If parents can learn this art of designing and narrating a story, it can help them in achieving all the four objectives: understand their child better, train the child in increasing 'emotional' range, help them in conversing smartly, and above all, take them one step closer to the 'real world'. We are often in a hurry to help the child 'imagine', but please remember, imagination without an anchor to the real world is just an escape for the child from facing the tougher reality. 

We have formed a group of parents who are designing their own stories. We shall post one of the story here to help you understand the 'template of a good story' for a child between 3-6 age.  

Saturday, September 26, 2015

Help the child to pause in his daily routine


Often parents, in the haste to make their children super achievers, offer children learning kits and options one after another. They take their children to 'activity centers'. They buy 'learning kits' like travel kits from websites and give them to children to 'occupy' their time. They take their children to ' Art Clubs'. They take their children to 'Language classes'. What can this lead to? 

Unknowingly all these 'activities' take the child to the one extreme end of the learning spectrum. Children use Brain's Executive Attention Network ( EAN) to learn from their activities. But children also have to use brain's Default Mode Network (DMN) to help them reflect, pause, process and imagine the data they have culled from doing the activities.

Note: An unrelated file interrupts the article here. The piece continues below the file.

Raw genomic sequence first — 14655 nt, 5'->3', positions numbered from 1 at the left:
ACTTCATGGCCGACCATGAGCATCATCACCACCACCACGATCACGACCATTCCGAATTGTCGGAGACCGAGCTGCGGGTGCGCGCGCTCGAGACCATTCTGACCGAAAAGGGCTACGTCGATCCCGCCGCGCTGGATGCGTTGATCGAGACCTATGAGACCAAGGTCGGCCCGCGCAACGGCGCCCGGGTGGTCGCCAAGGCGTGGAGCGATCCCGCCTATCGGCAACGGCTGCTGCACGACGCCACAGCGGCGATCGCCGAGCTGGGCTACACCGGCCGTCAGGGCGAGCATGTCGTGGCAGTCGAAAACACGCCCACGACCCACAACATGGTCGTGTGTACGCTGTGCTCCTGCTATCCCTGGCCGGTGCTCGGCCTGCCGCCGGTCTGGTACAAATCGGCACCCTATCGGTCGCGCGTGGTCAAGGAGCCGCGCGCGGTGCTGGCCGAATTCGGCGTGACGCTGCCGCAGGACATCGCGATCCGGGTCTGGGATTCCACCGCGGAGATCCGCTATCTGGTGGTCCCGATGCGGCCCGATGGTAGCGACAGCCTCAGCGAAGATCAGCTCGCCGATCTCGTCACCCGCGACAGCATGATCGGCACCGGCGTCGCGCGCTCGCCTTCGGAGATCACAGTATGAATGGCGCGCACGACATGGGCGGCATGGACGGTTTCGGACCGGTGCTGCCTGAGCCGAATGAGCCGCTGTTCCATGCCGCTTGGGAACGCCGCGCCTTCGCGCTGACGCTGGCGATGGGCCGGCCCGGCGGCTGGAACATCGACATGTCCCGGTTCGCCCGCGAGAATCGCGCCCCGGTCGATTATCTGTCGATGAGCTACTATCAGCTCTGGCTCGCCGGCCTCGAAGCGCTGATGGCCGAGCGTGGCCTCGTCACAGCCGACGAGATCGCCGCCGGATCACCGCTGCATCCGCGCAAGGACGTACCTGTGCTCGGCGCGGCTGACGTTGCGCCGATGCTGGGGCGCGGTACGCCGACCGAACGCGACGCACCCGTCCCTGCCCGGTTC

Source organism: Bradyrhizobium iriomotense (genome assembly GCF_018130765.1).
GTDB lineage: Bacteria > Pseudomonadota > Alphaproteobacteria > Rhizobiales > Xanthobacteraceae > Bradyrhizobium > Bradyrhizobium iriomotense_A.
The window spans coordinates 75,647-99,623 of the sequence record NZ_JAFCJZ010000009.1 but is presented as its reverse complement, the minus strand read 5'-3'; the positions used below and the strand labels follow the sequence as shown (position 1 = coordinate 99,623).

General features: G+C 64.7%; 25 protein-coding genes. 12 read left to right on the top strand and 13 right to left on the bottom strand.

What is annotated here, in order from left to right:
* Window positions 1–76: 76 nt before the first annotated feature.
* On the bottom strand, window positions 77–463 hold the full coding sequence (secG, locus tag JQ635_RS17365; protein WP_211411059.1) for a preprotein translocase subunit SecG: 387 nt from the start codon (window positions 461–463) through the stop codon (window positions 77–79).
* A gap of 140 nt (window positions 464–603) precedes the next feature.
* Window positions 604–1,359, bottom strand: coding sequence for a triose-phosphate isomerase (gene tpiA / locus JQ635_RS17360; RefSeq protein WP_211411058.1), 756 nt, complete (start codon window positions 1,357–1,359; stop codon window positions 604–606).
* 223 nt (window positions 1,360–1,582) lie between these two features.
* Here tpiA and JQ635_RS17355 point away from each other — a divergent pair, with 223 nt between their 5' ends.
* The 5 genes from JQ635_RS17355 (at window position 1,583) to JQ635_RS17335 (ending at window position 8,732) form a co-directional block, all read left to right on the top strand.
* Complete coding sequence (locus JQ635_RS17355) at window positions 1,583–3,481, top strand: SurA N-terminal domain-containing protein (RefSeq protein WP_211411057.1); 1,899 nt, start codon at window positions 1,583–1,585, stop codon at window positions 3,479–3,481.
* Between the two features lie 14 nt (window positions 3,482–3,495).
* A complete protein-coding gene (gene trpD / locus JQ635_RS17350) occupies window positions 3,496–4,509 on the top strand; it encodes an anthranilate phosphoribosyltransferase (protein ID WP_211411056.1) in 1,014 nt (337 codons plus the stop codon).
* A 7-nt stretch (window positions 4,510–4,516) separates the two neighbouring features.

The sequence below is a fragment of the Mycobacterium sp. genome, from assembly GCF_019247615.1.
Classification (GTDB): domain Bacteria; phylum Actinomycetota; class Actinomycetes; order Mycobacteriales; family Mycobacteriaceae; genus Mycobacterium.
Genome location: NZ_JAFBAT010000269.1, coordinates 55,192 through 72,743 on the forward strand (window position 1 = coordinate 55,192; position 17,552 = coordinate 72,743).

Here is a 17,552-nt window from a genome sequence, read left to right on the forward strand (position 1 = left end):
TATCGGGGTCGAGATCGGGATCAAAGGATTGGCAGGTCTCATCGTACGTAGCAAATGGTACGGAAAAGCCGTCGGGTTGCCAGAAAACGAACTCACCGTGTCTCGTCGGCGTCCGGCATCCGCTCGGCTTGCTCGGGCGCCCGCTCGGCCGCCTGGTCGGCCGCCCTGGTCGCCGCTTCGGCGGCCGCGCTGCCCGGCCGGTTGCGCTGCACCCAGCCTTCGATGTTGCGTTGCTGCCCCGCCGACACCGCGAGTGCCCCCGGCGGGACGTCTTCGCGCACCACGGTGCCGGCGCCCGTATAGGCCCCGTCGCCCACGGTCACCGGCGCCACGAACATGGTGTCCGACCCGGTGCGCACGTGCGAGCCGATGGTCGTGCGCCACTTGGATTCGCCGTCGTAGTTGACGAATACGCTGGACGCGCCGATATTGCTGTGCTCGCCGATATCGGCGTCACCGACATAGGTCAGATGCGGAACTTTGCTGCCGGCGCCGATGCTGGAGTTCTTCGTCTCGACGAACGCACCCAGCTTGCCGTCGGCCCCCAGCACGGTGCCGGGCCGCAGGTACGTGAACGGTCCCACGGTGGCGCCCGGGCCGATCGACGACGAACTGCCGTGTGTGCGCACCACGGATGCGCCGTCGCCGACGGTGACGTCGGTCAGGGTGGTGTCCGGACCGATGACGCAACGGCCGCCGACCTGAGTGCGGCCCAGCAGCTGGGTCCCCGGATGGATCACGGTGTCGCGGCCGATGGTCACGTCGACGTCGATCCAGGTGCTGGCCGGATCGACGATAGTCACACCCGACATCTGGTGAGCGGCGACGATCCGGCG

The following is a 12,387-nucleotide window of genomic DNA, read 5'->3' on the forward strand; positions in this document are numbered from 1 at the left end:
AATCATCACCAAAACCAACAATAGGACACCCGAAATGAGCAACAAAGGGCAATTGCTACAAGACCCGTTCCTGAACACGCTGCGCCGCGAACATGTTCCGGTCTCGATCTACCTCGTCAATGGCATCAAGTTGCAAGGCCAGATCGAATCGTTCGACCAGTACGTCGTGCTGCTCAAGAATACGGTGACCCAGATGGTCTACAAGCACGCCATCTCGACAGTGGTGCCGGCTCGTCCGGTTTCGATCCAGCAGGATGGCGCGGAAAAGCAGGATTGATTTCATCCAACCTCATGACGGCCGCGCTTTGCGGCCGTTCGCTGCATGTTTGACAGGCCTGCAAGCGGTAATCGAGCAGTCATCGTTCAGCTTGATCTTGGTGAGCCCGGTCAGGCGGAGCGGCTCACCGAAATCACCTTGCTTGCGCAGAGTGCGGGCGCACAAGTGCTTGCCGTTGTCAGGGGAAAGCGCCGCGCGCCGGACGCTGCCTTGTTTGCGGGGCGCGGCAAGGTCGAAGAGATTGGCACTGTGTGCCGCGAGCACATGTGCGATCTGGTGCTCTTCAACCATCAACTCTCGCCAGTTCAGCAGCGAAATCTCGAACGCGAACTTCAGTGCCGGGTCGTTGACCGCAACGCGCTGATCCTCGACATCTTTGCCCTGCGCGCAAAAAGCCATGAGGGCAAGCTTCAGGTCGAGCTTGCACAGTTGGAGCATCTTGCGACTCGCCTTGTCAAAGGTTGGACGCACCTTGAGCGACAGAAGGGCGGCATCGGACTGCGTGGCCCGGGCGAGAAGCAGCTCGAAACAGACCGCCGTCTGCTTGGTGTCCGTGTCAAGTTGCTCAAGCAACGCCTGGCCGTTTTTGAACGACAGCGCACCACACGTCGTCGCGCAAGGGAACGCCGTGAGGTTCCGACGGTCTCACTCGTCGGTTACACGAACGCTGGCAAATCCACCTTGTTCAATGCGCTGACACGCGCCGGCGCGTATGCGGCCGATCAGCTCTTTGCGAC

Without using enough DMN, child just moves from one activity to another. The child may become hyperactive. Without DMN, the child does not develop the patience to do the activity again when he/she encounters failure. Without DMN, the child does not process the information 'mentally' in the background which is so critical in learning.  

Instead of pushing your child to do new activities all the time, if you allow the child to pause and reflect, it will help your child retain what he has learnt, but also use it further. Here are 4 ideas to help your child , between the age of 2.5 to 4, to help him become better learner.

1. Tell Stories to the children 

Children imagine themselves in the character of stories. This imagination helps them pause and reflect. At this age, use picture books to tell the story, because the child finds it easier to utilise his limited imagination to understand the story. Because picture book stories available in the market are not well designed, use one of the two options. Either use the picture books available in the market, but create your own stories. Or click your own pictures and make your own picture book.